1.D.6 The Complexed Poly 3-Hydroxybutyrate Ca2+ Channel (cPHB-CC) Family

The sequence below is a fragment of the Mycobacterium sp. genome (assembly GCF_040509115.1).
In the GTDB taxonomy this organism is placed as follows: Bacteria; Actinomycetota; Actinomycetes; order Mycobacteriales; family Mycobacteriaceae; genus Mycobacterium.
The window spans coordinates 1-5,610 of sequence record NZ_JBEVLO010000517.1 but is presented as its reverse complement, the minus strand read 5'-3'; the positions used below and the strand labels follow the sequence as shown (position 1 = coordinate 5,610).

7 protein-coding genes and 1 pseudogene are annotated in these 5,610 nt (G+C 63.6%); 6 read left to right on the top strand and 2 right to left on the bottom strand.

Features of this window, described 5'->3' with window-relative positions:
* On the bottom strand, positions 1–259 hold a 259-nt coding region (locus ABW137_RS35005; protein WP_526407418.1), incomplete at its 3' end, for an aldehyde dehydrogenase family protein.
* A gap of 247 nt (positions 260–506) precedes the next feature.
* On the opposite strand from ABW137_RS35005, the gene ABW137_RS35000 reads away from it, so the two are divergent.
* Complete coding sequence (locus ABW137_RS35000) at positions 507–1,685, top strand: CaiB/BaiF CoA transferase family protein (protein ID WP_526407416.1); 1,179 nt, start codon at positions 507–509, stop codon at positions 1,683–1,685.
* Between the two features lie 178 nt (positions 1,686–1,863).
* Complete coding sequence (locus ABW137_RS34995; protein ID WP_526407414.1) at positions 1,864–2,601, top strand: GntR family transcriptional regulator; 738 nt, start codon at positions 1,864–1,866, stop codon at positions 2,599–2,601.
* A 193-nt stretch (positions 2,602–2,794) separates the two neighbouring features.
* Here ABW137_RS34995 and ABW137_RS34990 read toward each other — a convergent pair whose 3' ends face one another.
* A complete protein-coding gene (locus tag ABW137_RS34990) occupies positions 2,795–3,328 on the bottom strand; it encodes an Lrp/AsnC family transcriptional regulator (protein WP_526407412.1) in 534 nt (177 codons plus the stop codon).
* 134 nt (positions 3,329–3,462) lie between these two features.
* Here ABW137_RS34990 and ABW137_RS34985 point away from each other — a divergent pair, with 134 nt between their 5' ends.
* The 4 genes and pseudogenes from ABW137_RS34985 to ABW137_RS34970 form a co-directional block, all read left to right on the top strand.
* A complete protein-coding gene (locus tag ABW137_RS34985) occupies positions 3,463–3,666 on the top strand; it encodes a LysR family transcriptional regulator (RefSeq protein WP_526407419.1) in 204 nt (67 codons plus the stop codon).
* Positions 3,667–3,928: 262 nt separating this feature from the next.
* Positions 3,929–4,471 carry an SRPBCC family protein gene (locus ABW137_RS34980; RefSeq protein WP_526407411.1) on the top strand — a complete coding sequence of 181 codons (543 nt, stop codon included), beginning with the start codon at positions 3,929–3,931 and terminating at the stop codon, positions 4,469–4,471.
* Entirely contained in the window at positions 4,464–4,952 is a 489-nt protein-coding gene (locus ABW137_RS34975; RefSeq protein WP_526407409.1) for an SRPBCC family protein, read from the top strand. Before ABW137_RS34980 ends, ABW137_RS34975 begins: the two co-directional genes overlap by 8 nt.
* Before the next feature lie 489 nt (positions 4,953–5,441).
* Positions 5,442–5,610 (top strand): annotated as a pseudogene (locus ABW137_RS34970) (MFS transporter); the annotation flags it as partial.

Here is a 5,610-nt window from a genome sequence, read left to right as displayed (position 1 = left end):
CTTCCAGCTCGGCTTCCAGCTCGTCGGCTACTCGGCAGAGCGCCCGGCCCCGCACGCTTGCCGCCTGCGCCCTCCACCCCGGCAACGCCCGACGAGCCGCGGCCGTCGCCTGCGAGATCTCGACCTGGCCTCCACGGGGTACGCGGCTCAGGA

Low molecular weight poly 3-hydroxybutyrate (PHB) (<15,000 Da) can complex with Ca2+ and polyphosphate to form Ca2+ channels in the bacterial cytoplasmic membrane. These structures have been proposed to facilitate DNA import after Ca2+ treatment to render bacterial cells artificially competent for DNA uptake (transformation). Genetic competence of E. coli by Ca2+ treatment correlates with the cPHB content of the cytoplasmic membrane. The molar ratio of PHB to polyphosphate to Ca2+ was reported to be 1:1:0.5. These isolated PHB complexes formed Ca2+ channels when introduced into liposomes and voltage-activated Ca2+ channels when present in lipid bilayers. Similar Ca2+ channels can be reconstituted from Ca2+, polyphosphate and synthetically prepared (R)-3-hydroxybutyrate oligomers when present. A model for the structure of the channel has been proposed in which an outer ring of PHB and an inner core of polyphosphate complex Ca2+. In this model, the methyl side chains of the PHB helix face outwardly to interact with the phospholipid side chains, and the carboxyl groups face inwardly to ligand the Ca2+ (Madison and Huisman, 1999). PHB and polyphosphate have been shown to associate with the KcsA K+ channel of Streptomyces lividans (see 1.A.1.1.1) (30 PHBs and 15 polyPs per KcsA tetramer). The KcsA tetramer, PHB and polyP have thus been suggested to cooperate in the selective transport of K+ (Reusch, 1999).